A web page is a document or information resource that is suitable for the World Wide Web and can be accessed through a web browser and displayed on a monitor or mobile device. This information is usually in HTML or XHTML format and may provide navigation to other web pages via hypertext links. Web pages frequently subsume other resources such as style sheets, scripts, and images into their final presentation.

Web pages may be retrieved from a local computer or from a remote web server. The web server may restrict access only to a private network, e.g. a corporate intranet, or it may publish pages on the World Wide Web. Web pages are requested and served from web servers using Hypertext Transfer Protocol (HTTP).

Web pages may consist of files of static text and other content stored within the web server's file system (static web pages), or may be constructed by server-side software when they are requested (dynamic web pages). Client-side scripting can make web pages more responsive to user input once on the client browser.

Web pages usually include information as to the colors of text and backgrounds and very often also contain links to images and sometimes other types of media to be included in the final view. Layout, typographic and color-scheme information is provided by Cascading Style Sheet (CSS) instructions, which can either be embedded in the HTML or can be provided by a separate file, which is referenced from within the HTML. The latter case is especially relevant where one lengthy style sheet is relevant to a whole website: due to the way HTTP works, the browser will only download it once from the web server and use the cached copy for the whole site. Images are stored on the web server as separate files, but again HTTP allows for the fact that once a web page is downloaded to a browser, it is quite likely that related files such as images and style sheets will be requested as it is processed. Web browsers usually render images along with the text and other material on the displayed web page.

A web page, as an information set, can contain numerous types of information, which is able to be seen, heard or interact with the end user.
Information provided:

  • Textual information: with diverse render variations.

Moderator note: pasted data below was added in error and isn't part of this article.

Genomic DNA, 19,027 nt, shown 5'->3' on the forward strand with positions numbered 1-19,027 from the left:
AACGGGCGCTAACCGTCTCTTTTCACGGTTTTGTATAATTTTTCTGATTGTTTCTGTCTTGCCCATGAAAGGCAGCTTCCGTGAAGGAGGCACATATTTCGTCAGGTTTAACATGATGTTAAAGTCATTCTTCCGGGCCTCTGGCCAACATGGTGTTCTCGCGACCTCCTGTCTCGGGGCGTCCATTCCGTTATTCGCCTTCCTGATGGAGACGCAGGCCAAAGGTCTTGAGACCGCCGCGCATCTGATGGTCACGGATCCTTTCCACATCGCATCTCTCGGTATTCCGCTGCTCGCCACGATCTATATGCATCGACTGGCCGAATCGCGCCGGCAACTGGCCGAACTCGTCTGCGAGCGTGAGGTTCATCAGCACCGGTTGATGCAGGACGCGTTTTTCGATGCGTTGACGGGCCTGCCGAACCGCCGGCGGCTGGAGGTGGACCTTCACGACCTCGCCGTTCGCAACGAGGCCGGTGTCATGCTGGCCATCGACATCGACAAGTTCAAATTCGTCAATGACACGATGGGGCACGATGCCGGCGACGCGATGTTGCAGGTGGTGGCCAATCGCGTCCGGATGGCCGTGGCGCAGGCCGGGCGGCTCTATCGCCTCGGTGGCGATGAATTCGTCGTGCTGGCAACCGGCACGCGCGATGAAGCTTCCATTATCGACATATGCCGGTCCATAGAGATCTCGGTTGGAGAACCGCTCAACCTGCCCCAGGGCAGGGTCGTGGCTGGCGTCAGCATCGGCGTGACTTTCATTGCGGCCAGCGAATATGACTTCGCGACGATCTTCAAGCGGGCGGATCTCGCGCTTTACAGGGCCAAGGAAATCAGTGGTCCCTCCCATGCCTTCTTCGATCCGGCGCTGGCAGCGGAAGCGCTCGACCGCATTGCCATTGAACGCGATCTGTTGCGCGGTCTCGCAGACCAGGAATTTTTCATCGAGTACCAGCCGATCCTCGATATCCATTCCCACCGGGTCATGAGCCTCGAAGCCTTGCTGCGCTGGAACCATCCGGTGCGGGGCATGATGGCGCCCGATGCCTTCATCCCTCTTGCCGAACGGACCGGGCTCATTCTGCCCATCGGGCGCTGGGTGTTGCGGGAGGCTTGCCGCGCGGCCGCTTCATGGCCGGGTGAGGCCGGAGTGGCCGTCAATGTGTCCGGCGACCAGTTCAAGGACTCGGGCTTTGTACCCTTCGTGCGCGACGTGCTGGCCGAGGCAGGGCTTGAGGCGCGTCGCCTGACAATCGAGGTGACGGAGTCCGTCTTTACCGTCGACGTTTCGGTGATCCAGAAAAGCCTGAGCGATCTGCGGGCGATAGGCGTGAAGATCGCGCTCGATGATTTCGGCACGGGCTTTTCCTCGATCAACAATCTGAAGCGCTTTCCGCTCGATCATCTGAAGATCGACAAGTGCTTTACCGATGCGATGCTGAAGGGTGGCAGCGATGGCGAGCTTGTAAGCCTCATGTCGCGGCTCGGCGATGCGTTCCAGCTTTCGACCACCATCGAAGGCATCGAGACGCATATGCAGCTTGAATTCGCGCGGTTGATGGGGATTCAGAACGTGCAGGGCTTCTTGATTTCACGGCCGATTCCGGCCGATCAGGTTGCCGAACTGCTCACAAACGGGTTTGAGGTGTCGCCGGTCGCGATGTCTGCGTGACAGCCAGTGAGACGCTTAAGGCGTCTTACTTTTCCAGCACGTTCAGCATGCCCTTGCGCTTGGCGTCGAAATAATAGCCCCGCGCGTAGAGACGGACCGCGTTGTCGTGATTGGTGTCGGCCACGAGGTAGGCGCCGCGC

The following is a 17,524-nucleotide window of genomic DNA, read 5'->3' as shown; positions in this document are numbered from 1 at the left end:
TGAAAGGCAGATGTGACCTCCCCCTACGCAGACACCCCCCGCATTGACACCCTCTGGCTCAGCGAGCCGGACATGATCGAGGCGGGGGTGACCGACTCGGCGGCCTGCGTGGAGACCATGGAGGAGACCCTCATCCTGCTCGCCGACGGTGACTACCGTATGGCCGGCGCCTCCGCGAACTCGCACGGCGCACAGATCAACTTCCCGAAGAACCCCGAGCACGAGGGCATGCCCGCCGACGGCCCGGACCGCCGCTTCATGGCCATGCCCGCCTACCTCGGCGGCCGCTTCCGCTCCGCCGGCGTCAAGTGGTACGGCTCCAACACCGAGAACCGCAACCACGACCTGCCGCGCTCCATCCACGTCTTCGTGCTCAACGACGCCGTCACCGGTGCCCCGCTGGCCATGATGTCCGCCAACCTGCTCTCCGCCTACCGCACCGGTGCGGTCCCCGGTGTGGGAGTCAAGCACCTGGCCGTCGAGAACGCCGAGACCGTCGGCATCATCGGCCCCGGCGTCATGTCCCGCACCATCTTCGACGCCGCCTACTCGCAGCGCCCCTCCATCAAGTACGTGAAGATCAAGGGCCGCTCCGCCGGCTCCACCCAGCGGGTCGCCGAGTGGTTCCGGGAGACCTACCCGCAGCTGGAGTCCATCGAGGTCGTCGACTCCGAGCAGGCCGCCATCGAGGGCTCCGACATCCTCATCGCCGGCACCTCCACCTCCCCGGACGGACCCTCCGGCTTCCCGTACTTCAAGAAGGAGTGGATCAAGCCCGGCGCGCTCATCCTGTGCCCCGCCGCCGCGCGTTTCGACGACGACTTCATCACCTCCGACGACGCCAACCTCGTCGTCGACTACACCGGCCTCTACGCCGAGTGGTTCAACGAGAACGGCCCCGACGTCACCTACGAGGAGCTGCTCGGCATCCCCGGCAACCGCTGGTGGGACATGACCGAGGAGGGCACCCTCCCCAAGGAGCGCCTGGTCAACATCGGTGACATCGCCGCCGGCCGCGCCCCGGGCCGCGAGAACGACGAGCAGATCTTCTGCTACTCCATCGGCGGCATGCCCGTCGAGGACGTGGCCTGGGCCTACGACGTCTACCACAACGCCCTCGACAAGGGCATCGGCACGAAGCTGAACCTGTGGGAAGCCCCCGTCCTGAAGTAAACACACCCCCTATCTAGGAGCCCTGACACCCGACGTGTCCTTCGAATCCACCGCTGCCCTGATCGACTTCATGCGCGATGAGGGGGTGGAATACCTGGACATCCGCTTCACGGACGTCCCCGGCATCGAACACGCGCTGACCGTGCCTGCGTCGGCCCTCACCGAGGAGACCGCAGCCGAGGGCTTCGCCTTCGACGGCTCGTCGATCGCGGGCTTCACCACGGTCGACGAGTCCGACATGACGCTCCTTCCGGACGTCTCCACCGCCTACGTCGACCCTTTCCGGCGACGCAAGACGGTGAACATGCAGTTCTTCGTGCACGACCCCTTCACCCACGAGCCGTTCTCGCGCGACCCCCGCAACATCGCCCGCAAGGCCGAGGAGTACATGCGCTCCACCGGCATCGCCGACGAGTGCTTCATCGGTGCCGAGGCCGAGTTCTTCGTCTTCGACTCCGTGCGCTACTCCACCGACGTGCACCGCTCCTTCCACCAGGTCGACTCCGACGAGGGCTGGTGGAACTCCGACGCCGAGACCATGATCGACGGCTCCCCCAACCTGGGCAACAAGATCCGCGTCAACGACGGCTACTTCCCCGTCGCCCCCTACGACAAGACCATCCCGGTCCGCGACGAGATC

• Non-textual information:
    1. Static images may be raster graphics, typically GIF, JPEG or PNG; or vector formats such as SVG or Flash.
    2. Animated images typically Animated GIF and SVG, but also may be Flash, Shockwave, or Java applet.
    3. Audio, typically MP3, or various proprietary formats.
    4. A video, WMV, RM, FLV, MPG, MOV.
  • Interactive information.
    1. Interactive text.
    2. Interactive illustrations: ranging from “click to play” images to games, typically using script orchestration, Flash, Java applets, SVG, or Shockwave.
    3. Buttons: forms providing an alternative interface, typically for use with script orchestration and DHTML.
    4. Hyperlinks: standard “change page” reactivity.
    5. Forms: providing more interaction with the server and server-side databases.
  • Internal (hidden) information:
    2. Linked Files through Hyperlink.
    3. Metadata with semantic meta-information, Charset information, Document Type Definition (DTD), etc.
    4. Diagramation and style information: information about rendered items (like image size attributes) and visual specifications, as Cascading Style Sheets (CSS).
    5. Scripts, usually JavaScript, complement interactivity, and functionality.

When creating a web page, it is important to ensure it conforms to the World Wide Web Consortium (W3C) standards for HTML, CSS, XML and other standards. The W3C standards are in place to ensure all browsers which conform to their standards can display identical content without any special consideration for proprietary rendering techniques. A properly coded web page is going to be accessible to many different browsers old and new alike, display resolutions, as well as those users with audio or visual impairments.